Notes from the Hype Machine: Making Sense of McKinsey’s $3.5 Trillion AI Report

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"We estimate that the AI techniques we cite in this briefing together have
the potential to create between $3.5 trillion and $5.8 trillion in value..."
 

Notes from the AI Frontier, McKinsey Global Institute, April 2018

 

These estimates are annual. To put the low end — $3.5 trillion — in perspective, nominal annual global GDP is around $80 trillion.

So, according to McKinsey, AI’s impact will be big. When will it happen? They have no idea.

But there’s a lot more to the story...
 

The Origin Story of Consultant Content Strategy

Consultants with some knowledge of artificial intelligence get asked these kinds of questions all the time:

  • How big will the impact of AI be?

  • How will AI affect my business?

  • Where are the biggest opportunities for AI investment?

In other words, “Can you take a wild guess at predicting the future of artificial intelligence BUT make it look legitimate enough for me to put it in my board presentation?”

Now, step into your consultant time machine, transport yourself back 22 years, and you see the same questions being asked — but replace the words “Artificial Intelligence” with “Internet.” We were there. This is exactly how it happened. Lots of people made a lot of money. But there were also a lot of stupid projections thrown about that never came true.

 

McKinsey Steps into Gartner Territory

Generally speaking, McKinsey gives good advice — better than Gartner, who have unhelpfully predicted that AI will create $1.2 trillion of “economic value” in 2018. In the case of McKinsey’s “Notes from the AI Frontier”, however, they have combined some useful thinking and case studies with an irresponsible presentation of market projections.

Why irresponsible? They’ve combined a very reasonable taxonomy of neural networks, their history, and their applications with scintillating market projections no one could reasonably use. To make their numbers look more legitimate, they’ve even packaged the whole AI impact model in a nifty little interface.

We recommend playing with the market sizing model. It’s strangely fun, provided you are not a UX designer looking for inspiration or strategist trying to make actual business plans.

 

 Sample from McKinsey's " Visualizing the uses and potential impact of AI and other analytics "

Sample from McKinsey's "Visualizing the uses and potential impact of AI and other analytics"

 

Alternative Hyperbole-Free Headlines

As is often true in journalism and content strategy in general, the impressive top line numbers, which we should not forget are totally made up, obscure the most important messages. In consulting, we call these caveats “Dependencies” that may interfere with the proposed future. So let’s take a look at some of the other headlines from the paper:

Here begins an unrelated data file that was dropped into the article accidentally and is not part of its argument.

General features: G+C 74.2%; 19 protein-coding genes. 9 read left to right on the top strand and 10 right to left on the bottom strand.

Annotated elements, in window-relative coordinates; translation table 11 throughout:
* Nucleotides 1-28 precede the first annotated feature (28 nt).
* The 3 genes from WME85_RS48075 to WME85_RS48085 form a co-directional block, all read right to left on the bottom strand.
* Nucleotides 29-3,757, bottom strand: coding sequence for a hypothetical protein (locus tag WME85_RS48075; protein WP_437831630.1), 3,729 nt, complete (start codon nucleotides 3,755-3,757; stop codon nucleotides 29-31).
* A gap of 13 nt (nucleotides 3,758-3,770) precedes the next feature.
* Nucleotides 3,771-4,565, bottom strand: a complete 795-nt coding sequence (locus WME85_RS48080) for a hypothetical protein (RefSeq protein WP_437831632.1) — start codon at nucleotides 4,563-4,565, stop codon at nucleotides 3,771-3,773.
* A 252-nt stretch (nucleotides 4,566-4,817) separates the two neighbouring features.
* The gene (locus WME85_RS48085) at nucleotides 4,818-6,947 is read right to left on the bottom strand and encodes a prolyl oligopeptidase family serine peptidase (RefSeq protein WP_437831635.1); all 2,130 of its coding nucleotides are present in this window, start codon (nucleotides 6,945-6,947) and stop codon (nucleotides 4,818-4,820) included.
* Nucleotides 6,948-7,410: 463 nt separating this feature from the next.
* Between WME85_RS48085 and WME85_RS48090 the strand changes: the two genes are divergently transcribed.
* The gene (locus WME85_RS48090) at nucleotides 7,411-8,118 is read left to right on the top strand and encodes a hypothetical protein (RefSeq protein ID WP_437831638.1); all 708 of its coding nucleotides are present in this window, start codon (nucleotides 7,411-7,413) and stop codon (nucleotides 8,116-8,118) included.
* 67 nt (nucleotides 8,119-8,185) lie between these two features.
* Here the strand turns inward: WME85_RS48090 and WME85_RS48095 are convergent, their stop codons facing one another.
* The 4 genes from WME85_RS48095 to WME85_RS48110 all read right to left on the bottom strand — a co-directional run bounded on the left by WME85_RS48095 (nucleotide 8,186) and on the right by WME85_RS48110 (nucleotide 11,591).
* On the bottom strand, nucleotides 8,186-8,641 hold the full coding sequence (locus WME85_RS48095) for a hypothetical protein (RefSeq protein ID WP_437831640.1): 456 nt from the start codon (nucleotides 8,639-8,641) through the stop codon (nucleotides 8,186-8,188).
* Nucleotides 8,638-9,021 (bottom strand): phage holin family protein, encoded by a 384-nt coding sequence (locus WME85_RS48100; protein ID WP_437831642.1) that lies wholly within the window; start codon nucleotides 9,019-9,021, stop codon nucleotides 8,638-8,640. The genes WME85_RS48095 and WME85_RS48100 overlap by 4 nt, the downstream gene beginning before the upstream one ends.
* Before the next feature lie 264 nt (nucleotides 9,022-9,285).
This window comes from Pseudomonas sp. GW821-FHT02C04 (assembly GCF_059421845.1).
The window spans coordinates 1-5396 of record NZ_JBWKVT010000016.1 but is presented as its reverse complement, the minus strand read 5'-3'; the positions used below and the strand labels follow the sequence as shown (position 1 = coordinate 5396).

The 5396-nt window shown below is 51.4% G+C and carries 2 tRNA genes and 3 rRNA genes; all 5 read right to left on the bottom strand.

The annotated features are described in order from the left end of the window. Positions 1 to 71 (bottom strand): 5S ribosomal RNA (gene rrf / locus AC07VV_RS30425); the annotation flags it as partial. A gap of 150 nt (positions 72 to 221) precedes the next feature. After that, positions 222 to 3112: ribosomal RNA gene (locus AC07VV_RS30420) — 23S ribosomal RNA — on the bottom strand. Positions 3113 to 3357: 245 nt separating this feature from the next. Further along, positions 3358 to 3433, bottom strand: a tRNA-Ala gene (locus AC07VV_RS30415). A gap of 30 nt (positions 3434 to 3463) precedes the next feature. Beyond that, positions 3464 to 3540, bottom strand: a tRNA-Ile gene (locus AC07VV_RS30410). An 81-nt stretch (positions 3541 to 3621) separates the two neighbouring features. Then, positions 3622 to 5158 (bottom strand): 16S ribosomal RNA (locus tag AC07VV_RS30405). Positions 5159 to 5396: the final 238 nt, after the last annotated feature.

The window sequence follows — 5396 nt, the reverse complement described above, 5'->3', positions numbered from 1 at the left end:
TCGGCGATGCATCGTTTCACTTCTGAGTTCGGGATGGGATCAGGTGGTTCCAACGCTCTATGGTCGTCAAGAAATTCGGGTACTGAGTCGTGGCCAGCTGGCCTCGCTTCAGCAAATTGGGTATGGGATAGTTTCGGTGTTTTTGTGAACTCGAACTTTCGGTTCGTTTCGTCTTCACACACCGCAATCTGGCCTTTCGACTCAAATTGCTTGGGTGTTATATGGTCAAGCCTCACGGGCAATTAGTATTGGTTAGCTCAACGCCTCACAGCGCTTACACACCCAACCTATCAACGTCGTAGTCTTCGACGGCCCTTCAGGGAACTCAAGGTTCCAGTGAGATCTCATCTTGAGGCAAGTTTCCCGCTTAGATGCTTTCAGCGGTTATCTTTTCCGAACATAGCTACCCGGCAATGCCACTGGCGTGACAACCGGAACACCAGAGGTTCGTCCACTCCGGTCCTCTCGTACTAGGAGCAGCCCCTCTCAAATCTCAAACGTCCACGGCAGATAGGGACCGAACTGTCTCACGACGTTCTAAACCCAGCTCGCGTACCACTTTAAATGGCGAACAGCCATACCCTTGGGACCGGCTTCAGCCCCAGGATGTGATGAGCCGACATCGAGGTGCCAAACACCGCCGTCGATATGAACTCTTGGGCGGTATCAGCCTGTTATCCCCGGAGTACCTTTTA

The Potential of Artificial Intelligence Faces Substantial Threats

McKinsey cites a litany of obstacles to AI adoption that we could jeopardize their rosy projections. The top 10 include:

1. Availability of training data
2. Opaque algorithms that inhibit understanding “why” something happens
3. Bias in data and algorithms
4. Non-transferability of algorithms across problem sets
5. Continuous model updating to match shifting reality
6. Disconnect between algorithm authors and domain expertise
7. Privacy and information security threats
8. Regulation
9. Corporate bureaucracy
10. Only 10,000 people have the skills necessary to tackle AI problems
 

AI Gilds the Lily of Analytics

Only 16% of AI use cases are classified as “greenfield”, meaning cases where traditional analytics techniques were inapplicable.
 

Traditional Analytics Techniques Will Have a Bigger Impact than Artificial Intelligence

The impact of traditional analytics techniques (60%) will outpace the impact of artificial intelligence applications (40%) in terms of total value creation.
 

The Impact of AI Could Be Big, but the Timeline is Uncertain

McKinsey’s projections have no timeline associated with them. This should tell us something.
 

What’s a neural network and why should I care?

While the data may be attention grabbing, and some of the caveats buried, McKinsey’s report does a good job of explaining neural networks and their applications. These definitions are both helpful for making sense of their projections and providing the executive-level briefing on the technologies at play.

Despite our reservations on the market sizing, we recommend spending some time with McKinsey’s report to come to your own conclusions.